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Palestinian leaders have always insisted that Arabs whose families were expelled from or fled from their homes during the 1948 war that established Israel should have the right to “return” to them. Israeli leaders have always dismissed this as out of the question. The refugees from that war and their descendants — many still stateless — should be allowed to return only to whatever Palestinian state is eventually established in the West Bank and, perhaps, Gaza, Israeli leaders say.
At the Zochrot conference, held in late September, participants debated detailed plans on how at least a portion of those refugees could return to Israel itself in an orderly, planned manner. Palestinian author Salman Natur, a conference attendee, hailed the gathering as a “turning point in the attempt to transform Israeli consciousness” on this question. “Something noteworthy is happening here,” he wrote on his Facebook page.
The establishment of a Jewish discourse that supports a Palestinian return is newer — and much smaller — than the Israeli right’s varied proposals to annex the West Bank. Somewhat ironically, the conference promoting this discourse would likely have gone largely unnoticed were it not for the vocal protests against it by some on the right, and the media’s coverage of the resulting controversy. The Zionist group Im Tirtzu was furious that the Land of Israel Museum, a major, Tel Aviv-based institution that receives government funds, allowed Zochrot to hold the conference on its premises, and Likud lawmaker Ofir Akunis called on the museum to pull the plug on it. But the museum declined to intervene.
There are around five million Palestinian refugees, according to the United Nations Relief and Works Agency for Palestine Refugees. And Israelis tend to presume that almost all would head to Israel given the chance. But speakers at the conference contested this. A “very small minority would actually move back,” Zochrot director Eitan Bronstein said, suggesting that Palestinians now established with citizenship in other countries, such as Jordan, would be unlikely to relocate.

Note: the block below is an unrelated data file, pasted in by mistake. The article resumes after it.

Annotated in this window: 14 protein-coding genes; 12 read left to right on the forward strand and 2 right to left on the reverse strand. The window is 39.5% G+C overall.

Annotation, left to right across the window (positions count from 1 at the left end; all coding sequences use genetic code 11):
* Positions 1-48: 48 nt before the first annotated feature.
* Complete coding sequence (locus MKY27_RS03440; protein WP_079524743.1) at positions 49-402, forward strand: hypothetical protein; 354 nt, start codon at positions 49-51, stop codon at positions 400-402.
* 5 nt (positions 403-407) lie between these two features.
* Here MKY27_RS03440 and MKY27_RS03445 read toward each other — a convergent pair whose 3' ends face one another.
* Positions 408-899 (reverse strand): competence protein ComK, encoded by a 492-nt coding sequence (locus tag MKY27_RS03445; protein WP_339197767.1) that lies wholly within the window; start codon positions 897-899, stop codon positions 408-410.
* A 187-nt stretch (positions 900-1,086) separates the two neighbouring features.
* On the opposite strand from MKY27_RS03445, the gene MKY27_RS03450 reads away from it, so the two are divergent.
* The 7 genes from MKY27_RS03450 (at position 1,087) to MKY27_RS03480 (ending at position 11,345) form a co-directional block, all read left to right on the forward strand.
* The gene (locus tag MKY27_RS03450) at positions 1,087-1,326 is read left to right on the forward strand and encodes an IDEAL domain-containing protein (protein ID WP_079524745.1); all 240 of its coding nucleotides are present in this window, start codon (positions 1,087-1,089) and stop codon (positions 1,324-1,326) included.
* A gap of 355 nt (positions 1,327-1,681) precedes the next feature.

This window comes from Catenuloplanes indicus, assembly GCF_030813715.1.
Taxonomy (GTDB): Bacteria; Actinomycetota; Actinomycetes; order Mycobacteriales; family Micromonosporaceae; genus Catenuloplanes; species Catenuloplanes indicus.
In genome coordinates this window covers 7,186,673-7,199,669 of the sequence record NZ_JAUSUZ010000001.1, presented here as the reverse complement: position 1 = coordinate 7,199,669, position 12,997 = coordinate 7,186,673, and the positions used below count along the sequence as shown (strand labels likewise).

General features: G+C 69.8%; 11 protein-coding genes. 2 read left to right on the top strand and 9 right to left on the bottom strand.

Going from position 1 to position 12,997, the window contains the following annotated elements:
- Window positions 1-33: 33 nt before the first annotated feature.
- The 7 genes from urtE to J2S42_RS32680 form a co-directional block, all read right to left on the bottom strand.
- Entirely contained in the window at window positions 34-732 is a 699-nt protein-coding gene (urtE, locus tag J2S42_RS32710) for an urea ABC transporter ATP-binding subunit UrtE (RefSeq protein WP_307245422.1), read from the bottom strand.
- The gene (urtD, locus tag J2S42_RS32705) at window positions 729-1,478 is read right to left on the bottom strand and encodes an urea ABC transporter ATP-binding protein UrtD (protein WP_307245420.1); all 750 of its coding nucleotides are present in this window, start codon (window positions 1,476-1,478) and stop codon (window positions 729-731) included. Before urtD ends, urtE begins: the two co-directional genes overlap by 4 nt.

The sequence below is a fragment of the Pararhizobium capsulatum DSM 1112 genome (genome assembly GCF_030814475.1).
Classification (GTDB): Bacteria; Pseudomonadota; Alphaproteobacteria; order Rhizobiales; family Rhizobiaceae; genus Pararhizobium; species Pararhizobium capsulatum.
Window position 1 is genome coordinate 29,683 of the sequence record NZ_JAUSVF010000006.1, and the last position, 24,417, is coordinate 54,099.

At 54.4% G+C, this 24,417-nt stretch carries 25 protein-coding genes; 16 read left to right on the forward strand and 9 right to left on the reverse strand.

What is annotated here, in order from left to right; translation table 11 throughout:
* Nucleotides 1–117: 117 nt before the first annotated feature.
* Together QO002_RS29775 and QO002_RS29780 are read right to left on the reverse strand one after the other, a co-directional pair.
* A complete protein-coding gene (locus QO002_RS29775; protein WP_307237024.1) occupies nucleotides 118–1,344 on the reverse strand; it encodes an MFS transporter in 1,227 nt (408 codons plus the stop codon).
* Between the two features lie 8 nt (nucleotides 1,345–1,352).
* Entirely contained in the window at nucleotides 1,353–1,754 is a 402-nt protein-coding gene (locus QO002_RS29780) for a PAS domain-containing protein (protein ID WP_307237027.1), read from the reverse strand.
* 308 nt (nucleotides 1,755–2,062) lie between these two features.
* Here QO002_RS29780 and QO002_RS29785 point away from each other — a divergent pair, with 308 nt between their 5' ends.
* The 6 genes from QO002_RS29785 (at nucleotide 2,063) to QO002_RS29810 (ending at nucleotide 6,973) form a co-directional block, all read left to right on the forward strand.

The realistic goal of the conference, he and other organizers said, wasn’t to suddenly make “return” mainstream in Israel, but rather to begin a conversation, and to establish what “return” would actually mean.
Bronstein acknowledged that Israel would no longer have a Jewish majority in such a scenario, but he stressed that Jews would still represent a significant proportion of the country’s citizens.
Amir Asher, a translator who volunteers as a guide for Zochrot’s tours of former Palestinian villages whose structures or ruins remain within Israel’s pre-1967 borders, claimed that the right of return for Palestinians would not be just a concession by Israelis — it would also benefit them. “People always think about return in terms of the damage it would cause from the point of view of Jews in Israel,” he said, “but they never think about it as a good thing.” Asher argued that it would rectify the wrongs he believes were done to Palestinians around the time of Israel’s establishment, and thereby enable Israelis to stop “living a lie.”